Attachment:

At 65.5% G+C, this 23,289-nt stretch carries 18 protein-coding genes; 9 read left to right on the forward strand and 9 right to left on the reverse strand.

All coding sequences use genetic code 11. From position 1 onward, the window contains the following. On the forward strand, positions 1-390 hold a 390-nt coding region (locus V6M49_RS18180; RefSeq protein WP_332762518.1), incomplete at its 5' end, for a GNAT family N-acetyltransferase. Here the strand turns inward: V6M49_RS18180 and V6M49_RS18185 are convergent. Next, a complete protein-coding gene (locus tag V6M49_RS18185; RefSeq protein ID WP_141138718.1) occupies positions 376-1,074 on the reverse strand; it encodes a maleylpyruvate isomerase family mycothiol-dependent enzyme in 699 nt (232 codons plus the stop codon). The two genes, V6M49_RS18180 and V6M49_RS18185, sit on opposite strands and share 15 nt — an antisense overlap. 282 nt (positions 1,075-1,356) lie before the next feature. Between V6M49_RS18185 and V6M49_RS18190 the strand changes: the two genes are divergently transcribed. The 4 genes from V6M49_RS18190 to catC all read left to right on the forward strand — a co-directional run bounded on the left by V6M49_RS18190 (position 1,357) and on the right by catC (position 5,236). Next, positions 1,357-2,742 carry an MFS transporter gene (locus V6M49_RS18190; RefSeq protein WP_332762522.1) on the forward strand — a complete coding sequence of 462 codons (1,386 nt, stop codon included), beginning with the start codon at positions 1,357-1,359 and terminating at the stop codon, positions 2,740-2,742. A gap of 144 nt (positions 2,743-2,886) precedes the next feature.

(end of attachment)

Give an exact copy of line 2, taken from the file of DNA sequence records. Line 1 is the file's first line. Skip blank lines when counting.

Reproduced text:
All coding sequences use genetic code 11. From position 1 onward, the window contains the following. On the forward strand, positions 1-390 hold a 390-nt coding region (locus V6M49_RS18180; RefSeq protein WP_332762518.1), incomplete at its 5' end, for a GNAT family N-acetyltransferase. Here the strand turns inward: V6M49_RS18180 and V6M49_RS18185 are convergent. Next, a complete protein-coding gene (locus tag V6M49_RS18185; RefSeq protein ID WP_141138718.1) occupies positions 376-1,074 on the reverse strand; it encodes a maleylpyruvate isomerase family mycothiol-dependent enzyme in 699 nt (232 codons plus the stop codon). The two genes, V6M49_RS18180 and V6M49_RS18185, sit on opposite strands and share 15 nt — an antisense overlap. 282 nt (positions 1,075-1,356) lie before the next feature. Between V6M49_RS18185 and V6M49_RS18190 the strand changes: the two genes are divergently transcribed. The 4 genes from V6M49_RS18190 to catC all read left to right on the forward strand — a co-directional run bounded on the left by V6M49_RS18190 (position 1,357) and on the right by catC (position 5,236). Next, positions 1,357-2,742 carry an MFS transporter gene (locus V6M49_RS18190; RefSeq protein WP_332762522.1) on the forward strand — a complete coding sequence of 462 codons (1,386 nt, stop codon included), beginning with the start codon at positions 1,357-1,359 and terminating at the stop codon, positions 2,740-2,742. A gap of 144 nt (positions 2,743-2,886) precedes the next feature.